T-Mobile revealed on Thursday that it intends to fire 5,000 workers, or around 7% of its whole workforce, over the next five weeks.
CEO Mike Sievert wrote to employees on Thursday that the layoffs will primarily affect corporate and back-office positions that are “primarily duplicative” of other responsibilities and will thin out the company’s middle management layers. The business also intends to cut back on its expenditures for “external workers and resources,” but the direct-contact customer-facing retail and “consumer care” employees won’t be impacted, he said.
“What it takes to attract and retain customers is materially more expensive than it was just a few quarters ago,” said Sievert.
Reported sales down 2.5% year over year
T-Mobile’s layoffs follow months of major layoff notifications from a variety of other technological companies, including Microsoft and Meta, as businesses struggle with an unstable economic climate.
T-Mobile reported sales down 2.5% year over year and net subscriber additions down slightly from the same period in the prior year in its most recent quarterly earnings report last month, but it also announced record-low customer turnover and profit growth. Since last August, T-Mobile’s stock price has decreased by more than 7%. Following the announcement of layoffs, shares were trading lower by about 1%.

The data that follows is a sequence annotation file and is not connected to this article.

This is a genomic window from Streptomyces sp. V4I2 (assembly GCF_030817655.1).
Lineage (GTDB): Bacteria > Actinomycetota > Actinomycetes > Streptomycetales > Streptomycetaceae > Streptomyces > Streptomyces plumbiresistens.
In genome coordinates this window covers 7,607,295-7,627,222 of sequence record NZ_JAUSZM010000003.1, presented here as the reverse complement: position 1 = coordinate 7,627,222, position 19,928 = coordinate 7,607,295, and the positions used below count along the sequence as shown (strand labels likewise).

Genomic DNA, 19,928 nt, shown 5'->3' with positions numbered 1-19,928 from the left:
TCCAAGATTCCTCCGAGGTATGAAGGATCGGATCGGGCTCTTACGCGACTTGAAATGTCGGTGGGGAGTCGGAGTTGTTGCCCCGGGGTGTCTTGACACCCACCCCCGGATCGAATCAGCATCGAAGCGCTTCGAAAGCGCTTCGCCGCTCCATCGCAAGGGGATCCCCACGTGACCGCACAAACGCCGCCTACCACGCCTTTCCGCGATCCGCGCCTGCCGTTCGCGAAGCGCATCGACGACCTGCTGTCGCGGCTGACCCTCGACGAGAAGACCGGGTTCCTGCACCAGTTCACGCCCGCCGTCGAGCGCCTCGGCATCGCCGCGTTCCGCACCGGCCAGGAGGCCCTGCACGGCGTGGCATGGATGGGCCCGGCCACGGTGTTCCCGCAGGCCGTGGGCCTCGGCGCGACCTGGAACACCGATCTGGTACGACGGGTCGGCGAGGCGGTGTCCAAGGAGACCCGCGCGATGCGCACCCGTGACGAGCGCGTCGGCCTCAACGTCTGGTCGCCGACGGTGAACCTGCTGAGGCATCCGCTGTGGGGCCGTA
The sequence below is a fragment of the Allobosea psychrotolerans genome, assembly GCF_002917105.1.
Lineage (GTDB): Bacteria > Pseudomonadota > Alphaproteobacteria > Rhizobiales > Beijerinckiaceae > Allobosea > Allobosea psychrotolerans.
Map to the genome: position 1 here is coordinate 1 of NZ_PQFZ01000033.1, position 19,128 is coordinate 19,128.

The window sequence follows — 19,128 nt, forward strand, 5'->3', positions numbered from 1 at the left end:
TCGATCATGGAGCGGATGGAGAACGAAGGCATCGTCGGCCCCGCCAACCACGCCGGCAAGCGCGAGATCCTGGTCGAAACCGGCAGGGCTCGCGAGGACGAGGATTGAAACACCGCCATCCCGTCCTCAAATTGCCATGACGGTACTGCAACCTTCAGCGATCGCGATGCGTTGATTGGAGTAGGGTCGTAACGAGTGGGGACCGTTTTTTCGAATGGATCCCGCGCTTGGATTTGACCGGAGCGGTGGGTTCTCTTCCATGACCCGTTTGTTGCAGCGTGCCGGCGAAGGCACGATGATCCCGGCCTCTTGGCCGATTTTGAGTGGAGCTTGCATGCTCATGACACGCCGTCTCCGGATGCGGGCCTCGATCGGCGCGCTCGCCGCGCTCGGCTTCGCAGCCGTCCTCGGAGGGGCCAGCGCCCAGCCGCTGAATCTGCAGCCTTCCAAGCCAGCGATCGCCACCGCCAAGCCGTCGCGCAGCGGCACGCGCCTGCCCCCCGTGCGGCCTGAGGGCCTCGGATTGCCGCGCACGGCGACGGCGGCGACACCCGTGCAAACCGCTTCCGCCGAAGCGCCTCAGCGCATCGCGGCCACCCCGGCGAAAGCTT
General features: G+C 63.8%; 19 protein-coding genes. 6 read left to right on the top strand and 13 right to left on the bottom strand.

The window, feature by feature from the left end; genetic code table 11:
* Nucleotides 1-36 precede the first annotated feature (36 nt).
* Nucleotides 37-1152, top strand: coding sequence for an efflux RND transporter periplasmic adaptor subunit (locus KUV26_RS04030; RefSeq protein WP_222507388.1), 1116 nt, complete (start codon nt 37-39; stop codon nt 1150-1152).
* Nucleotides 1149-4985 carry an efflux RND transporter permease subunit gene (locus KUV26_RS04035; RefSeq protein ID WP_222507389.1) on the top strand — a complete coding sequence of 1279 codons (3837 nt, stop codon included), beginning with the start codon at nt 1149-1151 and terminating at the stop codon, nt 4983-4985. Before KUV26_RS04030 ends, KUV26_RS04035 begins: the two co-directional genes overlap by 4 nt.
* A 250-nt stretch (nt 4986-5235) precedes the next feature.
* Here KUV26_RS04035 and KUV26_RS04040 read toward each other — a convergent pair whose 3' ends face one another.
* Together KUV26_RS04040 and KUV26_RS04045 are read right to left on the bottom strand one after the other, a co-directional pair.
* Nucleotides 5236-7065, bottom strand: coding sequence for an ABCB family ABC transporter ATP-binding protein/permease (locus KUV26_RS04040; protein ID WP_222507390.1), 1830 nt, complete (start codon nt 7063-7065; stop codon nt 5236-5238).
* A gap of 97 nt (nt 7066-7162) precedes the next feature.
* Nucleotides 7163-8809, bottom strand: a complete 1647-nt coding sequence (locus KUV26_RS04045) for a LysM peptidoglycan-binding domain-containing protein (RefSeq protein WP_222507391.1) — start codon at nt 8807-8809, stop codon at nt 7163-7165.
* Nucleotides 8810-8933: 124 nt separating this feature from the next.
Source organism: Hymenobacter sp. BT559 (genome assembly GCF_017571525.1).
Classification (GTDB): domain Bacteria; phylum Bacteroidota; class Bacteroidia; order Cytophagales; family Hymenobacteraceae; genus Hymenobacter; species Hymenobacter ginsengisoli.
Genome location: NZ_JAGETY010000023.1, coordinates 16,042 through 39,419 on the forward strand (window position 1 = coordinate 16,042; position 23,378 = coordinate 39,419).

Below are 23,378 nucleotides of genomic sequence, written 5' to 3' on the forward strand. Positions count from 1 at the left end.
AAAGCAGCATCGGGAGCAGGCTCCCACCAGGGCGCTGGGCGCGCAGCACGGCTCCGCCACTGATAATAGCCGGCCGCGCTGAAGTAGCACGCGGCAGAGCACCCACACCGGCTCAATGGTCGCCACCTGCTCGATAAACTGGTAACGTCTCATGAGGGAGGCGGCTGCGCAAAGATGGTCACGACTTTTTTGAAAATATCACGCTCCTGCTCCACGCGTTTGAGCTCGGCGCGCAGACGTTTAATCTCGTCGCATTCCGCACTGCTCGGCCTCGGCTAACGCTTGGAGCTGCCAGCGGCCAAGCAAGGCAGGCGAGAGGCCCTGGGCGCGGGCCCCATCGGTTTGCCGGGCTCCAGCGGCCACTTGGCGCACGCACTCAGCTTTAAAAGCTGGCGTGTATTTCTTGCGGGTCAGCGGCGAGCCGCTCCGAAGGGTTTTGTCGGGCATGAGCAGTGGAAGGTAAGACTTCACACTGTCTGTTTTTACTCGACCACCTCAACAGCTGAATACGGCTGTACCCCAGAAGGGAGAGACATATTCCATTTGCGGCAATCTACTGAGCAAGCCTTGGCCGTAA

In the letter sent on Thursday, Sievert stated that T-Mobile has been striving to consolidate the combined operations and quicken the expansion of its high-speed internet business in the three years since the deal to buy rival carrier Sprint was finalized.
Meet shifting customer expectations
In order to meet shifting customer expectations in the future, he added, “it is clear that doing everything we are doing and just doing it faster is not enough.” The changes made today are all focused on helping us narrow our attention to a small number of effective tactics.
By the end of September, T-Mobile intends to inform all affected employees. In a securities statement on Thursday, the business stated that it expects to take a pre-tax charge of $450 million in the September quarter as a result of the reductions.
According to Sievert, affected employees will be given “competitive severance packages” depending on length of service, as well as expedited stock vesting, access to services for career transition, and other benefits. He continued by saying that the business does not want to make further, significant cuts to its personnel